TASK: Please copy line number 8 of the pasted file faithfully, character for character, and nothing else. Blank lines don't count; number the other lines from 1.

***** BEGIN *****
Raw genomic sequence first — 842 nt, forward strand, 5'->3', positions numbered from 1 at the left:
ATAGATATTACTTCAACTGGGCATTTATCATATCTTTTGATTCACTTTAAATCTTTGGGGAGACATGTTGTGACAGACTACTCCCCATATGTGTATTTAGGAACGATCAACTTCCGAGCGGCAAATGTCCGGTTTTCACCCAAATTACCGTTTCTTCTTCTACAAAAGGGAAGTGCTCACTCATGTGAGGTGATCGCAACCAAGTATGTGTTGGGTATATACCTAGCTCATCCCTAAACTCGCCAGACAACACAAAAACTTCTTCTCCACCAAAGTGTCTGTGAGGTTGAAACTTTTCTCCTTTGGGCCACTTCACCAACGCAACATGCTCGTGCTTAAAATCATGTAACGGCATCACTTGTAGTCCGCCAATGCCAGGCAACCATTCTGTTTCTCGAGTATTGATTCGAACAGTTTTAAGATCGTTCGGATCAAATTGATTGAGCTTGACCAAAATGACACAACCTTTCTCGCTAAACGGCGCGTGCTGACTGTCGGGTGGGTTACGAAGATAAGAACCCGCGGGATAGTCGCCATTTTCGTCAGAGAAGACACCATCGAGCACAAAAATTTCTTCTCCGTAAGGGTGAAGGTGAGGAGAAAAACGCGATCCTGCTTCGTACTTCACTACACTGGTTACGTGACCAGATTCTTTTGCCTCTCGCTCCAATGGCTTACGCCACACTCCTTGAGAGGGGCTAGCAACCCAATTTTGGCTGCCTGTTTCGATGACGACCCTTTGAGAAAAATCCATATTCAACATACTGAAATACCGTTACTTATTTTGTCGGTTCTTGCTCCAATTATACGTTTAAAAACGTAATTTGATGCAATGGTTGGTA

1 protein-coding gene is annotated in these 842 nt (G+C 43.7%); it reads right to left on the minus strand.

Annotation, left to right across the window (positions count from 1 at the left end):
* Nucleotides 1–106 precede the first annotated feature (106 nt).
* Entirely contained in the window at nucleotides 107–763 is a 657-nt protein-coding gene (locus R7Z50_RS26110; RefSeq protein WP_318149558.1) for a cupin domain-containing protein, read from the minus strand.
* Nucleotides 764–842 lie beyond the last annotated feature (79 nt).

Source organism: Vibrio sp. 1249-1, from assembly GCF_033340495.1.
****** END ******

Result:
Source organism: Vibrio sp. 1249-1, from assembly GCF_033340495.1.